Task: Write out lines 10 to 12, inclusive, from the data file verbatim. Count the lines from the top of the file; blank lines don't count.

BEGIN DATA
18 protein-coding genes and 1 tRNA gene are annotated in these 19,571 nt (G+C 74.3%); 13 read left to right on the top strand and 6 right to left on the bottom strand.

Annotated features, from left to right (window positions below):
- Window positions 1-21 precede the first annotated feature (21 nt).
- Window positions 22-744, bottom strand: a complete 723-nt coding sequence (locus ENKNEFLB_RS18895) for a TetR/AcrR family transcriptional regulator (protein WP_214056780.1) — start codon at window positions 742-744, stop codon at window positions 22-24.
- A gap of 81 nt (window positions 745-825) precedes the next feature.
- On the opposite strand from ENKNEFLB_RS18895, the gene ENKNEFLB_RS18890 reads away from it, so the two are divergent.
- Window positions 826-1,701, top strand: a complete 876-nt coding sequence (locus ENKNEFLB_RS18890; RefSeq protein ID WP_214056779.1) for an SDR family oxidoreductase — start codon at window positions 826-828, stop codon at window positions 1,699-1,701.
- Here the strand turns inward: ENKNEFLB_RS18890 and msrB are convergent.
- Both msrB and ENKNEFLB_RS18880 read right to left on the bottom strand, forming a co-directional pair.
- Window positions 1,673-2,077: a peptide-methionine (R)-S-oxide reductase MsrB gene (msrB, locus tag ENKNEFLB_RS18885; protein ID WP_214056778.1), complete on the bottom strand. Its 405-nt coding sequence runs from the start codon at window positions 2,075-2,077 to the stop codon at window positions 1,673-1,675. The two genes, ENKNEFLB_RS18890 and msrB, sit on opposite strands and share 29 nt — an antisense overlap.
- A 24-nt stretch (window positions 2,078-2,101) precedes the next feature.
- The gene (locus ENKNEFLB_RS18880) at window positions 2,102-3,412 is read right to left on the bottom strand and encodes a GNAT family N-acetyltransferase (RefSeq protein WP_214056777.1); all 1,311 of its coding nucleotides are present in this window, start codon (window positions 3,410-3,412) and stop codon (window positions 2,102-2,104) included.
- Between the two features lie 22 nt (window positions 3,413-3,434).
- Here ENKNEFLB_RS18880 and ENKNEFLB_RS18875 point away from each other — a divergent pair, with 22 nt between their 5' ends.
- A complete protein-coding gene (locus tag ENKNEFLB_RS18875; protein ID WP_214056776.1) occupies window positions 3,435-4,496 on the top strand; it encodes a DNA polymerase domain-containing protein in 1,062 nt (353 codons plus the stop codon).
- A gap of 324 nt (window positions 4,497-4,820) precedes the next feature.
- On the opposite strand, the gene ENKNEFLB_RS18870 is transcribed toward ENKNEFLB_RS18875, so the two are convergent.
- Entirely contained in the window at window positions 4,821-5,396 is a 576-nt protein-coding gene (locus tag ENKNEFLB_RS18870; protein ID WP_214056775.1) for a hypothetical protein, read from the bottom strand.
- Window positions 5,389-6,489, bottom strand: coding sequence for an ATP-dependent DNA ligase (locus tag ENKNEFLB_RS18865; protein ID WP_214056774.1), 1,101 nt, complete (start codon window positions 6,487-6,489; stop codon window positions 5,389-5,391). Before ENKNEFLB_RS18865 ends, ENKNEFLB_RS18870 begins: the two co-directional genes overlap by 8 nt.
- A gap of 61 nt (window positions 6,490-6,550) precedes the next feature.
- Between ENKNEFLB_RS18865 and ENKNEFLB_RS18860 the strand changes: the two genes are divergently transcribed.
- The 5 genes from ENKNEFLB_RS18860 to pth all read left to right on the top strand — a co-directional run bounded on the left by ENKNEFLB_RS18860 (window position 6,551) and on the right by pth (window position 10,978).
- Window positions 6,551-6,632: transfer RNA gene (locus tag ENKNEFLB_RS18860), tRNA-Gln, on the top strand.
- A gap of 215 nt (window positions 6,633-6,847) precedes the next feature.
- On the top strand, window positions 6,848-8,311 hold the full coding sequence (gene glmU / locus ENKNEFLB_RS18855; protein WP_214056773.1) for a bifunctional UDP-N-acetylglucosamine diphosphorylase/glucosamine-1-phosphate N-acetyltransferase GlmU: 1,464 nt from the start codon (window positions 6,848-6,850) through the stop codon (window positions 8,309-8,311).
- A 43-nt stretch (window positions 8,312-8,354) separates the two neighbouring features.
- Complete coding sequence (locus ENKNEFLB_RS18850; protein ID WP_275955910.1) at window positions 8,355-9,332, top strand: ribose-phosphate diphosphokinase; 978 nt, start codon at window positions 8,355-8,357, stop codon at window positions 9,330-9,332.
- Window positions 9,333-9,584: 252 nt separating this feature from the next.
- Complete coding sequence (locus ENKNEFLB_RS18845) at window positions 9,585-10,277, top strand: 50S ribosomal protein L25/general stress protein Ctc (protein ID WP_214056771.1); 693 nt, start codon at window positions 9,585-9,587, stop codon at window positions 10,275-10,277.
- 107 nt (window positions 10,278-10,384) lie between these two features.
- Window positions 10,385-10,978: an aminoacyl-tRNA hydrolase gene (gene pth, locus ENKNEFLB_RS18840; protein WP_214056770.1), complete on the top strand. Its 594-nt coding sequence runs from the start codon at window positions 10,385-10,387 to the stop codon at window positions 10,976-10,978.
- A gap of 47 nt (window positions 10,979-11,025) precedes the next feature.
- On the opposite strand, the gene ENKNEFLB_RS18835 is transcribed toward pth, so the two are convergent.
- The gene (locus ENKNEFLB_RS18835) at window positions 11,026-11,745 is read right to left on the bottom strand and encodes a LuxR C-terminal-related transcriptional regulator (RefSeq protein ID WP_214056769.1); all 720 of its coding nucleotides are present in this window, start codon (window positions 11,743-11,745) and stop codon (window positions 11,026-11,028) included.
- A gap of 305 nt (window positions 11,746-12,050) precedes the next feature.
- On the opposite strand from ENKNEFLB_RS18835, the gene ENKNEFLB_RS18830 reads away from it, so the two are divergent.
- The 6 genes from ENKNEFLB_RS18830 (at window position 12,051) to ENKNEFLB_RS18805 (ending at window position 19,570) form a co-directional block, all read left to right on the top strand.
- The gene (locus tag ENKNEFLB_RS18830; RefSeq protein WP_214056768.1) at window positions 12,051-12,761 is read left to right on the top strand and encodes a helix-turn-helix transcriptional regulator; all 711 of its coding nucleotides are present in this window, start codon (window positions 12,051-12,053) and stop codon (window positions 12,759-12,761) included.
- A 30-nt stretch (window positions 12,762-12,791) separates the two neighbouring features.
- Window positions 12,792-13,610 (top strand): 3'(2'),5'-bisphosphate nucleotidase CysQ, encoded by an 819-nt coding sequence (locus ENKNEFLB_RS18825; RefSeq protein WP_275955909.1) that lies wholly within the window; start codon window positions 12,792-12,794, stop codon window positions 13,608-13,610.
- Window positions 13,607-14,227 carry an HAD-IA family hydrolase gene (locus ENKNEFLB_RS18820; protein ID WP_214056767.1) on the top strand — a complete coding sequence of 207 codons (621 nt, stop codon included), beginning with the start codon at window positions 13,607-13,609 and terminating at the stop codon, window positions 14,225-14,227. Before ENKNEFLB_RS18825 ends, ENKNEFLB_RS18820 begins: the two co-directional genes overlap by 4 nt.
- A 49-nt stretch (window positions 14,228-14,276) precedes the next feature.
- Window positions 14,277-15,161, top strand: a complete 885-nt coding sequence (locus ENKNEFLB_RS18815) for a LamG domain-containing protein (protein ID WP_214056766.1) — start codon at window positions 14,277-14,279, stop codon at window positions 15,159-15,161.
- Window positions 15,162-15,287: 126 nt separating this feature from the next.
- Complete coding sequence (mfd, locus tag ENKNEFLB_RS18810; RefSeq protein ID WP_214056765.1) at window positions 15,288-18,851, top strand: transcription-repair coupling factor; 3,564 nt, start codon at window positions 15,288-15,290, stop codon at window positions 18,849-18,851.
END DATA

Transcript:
- Window positions 1,673-2,077: a peptide-methionine (R)-S-oxide reductase MsrB gene (msrB, locus tag ENKNEFLB_RS18885; protein ID WP_214056778.1), complete on the bottom strand. Its 405-nt coding sequence runs from the start codon at window positions 2,075-2,077 to the stop codon at window positions 1,673-1,675. The two genes, ENKNEFLB_RS18890 and msrB, sit on opposite strands and share 29 nt — an antisense overlap.
- A 24-nt stretch (window positions 2,078-2,101) precedes the next feature.
- The gene (locus ENKNEFLB_RS18880) at window positions 2,102-3,412 is read right to left on the bottom strand and encodes a GNAT family N-acetyltransferase (RefSeq protein WP_214056777.1); all 1,311 of its coding nucleotides are present in this window, start codon (window positions 3,410-3,412) and stop codon (window positions 2,102-2,104) included.